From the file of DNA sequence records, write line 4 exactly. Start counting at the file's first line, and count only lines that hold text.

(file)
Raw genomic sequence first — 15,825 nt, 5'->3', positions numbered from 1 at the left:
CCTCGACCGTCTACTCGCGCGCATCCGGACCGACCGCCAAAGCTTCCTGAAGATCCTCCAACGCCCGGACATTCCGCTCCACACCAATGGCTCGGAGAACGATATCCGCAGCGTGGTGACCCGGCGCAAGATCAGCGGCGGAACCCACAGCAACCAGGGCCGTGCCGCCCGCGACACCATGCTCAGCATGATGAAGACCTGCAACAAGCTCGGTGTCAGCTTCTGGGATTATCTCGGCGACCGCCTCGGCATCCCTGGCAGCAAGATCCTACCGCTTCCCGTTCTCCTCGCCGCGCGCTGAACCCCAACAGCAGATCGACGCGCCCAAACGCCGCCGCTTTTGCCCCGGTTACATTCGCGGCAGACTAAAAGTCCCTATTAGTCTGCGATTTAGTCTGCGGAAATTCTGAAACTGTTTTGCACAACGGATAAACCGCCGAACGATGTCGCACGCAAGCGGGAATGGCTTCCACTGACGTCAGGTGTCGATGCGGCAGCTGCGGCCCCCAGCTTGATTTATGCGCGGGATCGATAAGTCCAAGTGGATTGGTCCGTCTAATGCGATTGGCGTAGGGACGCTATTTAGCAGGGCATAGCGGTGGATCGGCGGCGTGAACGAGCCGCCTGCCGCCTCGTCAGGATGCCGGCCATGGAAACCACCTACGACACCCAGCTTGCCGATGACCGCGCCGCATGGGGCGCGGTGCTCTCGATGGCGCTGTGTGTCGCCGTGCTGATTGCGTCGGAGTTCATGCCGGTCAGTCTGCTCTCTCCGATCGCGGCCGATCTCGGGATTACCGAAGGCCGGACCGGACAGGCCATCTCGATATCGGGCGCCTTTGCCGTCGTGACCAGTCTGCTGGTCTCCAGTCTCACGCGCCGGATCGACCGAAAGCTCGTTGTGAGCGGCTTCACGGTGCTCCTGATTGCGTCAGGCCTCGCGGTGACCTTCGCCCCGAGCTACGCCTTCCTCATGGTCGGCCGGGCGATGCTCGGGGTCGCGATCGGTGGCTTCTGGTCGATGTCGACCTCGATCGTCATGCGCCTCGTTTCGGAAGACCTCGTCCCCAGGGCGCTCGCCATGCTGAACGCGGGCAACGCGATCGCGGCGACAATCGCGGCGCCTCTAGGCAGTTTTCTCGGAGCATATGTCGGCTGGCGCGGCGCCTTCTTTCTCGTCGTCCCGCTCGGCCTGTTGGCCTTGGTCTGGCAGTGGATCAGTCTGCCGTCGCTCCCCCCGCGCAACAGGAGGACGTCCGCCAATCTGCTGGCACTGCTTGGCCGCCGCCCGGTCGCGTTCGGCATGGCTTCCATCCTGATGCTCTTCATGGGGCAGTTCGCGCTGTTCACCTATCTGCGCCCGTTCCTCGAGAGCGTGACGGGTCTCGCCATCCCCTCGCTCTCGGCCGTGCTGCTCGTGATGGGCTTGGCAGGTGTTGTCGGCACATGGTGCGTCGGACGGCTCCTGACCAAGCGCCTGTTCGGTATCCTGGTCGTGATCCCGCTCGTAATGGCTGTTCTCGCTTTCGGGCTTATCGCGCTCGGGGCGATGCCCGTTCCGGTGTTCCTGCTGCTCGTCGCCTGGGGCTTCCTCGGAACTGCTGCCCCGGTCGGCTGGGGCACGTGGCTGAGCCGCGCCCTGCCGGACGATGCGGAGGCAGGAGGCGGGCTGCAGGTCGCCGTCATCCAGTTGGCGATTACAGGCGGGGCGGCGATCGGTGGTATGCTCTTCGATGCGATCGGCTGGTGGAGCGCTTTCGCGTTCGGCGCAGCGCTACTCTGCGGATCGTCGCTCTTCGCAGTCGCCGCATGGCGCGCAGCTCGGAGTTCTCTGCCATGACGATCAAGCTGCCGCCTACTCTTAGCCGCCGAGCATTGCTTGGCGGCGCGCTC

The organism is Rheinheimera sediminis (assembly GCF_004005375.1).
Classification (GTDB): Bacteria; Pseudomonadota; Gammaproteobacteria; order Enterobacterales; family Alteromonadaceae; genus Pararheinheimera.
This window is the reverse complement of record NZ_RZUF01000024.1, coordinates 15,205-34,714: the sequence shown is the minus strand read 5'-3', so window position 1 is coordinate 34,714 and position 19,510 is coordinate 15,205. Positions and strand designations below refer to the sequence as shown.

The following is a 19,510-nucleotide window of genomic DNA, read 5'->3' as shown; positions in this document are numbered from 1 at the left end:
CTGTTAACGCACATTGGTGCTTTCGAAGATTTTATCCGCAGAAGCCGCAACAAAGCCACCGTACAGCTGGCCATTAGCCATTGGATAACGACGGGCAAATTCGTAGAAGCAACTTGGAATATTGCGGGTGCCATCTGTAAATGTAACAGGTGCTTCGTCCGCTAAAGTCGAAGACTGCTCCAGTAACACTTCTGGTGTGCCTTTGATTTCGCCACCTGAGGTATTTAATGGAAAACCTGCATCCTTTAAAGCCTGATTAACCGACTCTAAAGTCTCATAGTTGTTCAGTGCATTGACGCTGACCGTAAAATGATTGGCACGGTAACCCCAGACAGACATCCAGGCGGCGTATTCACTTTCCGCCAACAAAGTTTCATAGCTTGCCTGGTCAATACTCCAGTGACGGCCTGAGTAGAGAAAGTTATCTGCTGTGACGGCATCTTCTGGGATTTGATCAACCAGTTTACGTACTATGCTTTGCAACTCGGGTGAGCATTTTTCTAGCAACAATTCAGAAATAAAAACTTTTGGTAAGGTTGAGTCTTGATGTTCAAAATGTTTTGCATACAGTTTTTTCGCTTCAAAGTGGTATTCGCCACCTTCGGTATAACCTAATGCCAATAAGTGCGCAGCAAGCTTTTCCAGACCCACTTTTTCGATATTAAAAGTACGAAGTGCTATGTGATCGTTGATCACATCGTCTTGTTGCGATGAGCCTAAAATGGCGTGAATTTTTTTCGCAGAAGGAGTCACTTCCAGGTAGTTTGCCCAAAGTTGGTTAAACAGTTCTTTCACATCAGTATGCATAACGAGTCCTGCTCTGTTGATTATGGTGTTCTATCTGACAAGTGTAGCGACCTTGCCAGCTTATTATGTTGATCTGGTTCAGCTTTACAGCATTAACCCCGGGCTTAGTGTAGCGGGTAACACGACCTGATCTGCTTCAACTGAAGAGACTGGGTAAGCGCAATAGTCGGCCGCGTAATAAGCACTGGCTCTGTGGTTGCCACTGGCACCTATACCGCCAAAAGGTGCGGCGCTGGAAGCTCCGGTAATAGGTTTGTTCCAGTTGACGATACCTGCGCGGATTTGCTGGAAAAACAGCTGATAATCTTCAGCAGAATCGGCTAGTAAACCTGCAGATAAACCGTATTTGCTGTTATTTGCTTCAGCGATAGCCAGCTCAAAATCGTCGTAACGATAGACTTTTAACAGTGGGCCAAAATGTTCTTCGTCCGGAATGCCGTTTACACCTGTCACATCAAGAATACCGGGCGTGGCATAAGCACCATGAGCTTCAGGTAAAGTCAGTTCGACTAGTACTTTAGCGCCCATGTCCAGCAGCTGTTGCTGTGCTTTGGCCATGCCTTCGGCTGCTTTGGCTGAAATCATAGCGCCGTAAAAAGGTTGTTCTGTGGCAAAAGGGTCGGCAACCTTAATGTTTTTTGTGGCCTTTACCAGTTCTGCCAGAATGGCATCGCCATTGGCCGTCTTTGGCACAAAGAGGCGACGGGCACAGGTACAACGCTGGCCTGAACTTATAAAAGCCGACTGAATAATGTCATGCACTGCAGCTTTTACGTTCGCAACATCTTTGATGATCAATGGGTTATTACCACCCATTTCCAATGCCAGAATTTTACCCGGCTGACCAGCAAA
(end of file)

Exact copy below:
Classification (GTDB): Bacteria; Pseudomonadota; Gammaproteobacteria; order Enterobacterales; family Alteromonadaceae; genus Pararheinheimera.